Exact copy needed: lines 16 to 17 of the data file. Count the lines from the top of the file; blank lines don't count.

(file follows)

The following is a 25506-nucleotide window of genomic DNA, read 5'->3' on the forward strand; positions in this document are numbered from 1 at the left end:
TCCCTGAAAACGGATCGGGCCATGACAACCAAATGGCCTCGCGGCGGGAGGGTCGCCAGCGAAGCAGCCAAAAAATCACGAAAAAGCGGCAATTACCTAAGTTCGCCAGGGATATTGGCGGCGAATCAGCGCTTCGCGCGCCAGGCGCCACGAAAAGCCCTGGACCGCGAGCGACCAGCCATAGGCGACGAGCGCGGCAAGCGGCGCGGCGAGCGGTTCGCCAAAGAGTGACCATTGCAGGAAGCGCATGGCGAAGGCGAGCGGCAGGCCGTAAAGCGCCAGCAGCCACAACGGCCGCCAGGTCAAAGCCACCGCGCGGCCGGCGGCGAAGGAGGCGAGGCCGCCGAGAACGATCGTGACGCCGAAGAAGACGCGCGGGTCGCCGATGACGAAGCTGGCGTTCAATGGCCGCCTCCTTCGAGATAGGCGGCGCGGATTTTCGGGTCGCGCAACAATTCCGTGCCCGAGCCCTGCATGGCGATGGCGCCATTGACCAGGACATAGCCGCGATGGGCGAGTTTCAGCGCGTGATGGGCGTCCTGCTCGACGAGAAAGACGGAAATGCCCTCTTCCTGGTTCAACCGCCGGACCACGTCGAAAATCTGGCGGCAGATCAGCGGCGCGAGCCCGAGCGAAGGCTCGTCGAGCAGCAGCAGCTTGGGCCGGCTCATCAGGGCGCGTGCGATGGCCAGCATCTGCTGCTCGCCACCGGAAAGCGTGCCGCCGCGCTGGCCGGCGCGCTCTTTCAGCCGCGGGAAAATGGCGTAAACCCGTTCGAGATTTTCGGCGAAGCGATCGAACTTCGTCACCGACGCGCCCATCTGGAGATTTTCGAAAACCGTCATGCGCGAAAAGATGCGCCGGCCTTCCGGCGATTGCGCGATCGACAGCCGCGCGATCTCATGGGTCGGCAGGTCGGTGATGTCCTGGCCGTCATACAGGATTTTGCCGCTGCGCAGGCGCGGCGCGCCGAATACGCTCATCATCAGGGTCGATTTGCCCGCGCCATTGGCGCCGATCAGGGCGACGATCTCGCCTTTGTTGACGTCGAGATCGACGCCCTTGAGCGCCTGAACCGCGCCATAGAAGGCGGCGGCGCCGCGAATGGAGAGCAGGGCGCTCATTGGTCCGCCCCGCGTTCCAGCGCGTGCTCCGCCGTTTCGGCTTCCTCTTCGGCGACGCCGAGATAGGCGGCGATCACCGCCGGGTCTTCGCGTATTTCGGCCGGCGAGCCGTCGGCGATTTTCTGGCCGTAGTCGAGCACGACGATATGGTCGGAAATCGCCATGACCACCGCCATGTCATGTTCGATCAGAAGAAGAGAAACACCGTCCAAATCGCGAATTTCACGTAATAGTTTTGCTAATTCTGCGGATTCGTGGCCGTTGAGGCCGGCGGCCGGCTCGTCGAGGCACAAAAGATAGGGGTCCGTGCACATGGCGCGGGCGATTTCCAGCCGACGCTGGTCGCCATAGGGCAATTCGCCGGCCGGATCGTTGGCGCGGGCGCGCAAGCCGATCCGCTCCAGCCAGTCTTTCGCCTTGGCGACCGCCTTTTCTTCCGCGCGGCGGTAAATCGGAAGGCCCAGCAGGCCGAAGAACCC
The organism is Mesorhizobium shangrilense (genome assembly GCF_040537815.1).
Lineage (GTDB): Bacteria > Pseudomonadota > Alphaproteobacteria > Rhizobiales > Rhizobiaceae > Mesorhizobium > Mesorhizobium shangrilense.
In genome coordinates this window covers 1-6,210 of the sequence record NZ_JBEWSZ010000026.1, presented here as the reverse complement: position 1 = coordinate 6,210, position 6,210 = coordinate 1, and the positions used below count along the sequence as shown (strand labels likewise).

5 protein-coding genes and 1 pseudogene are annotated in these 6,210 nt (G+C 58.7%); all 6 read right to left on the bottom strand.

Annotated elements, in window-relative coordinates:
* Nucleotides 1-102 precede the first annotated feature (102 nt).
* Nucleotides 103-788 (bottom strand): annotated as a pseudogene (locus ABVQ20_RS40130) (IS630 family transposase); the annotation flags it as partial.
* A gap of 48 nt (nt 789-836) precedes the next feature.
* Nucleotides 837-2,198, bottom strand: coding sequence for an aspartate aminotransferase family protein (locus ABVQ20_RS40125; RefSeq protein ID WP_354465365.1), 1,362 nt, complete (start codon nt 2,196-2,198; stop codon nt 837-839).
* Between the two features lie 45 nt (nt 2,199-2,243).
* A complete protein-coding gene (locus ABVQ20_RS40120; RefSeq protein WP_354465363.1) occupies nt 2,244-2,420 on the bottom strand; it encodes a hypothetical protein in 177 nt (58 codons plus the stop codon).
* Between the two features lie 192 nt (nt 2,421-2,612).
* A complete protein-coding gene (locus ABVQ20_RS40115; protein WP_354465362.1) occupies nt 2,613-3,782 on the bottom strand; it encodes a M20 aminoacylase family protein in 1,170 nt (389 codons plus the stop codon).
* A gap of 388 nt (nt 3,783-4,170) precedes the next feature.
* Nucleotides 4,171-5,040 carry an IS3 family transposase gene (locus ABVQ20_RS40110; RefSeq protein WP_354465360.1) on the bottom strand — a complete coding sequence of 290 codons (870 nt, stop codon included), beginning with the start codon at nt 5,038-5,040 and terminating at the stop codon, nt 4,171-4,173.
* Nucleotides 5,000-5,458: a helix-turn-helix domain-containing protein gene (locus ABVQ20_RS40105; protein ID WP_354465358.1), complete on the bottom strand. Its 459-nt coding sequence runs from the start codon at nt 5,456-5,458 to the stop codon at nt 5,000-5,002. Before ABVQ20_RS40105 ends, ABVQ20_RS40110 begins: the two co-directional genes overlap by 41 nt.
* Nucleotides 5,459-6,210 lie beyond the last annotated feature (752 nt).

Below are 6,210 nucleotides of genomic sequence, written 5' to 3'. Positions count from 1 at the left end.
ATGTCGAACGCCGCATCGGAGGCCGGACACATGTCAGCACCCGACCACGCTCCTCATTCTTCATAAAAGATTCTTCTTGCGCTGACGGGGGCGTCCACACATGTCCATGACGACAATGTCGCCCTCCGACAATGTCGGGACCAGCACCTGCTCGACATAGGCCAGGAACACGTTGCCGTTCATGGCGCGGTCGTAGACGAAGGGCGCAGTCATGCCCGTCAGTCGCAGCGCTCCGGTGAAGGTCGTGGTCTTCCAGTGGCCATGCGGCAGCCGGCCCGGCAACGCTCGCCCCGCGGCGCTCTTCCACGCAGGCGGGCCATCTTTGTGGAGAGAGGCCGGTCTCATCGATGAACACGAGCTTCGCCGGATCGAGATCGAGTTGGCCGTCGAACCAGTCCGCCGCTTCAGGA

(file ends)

* A gap of 388 nt (nt 3,783-4,170) precedes the next feature.
* Nucleotides 4,171-5,040 carry an IS3 family transposase gene (locus ABVQ20_RS40110; RefSeq protein WP_354465360.1) on the bottom strand — a complete coding sequence of 290 codons (870 nt, stop codon included), beginning with the start codon at nt 5,038-5,040 and terminating at the stop codon, nt 4,171-4,173.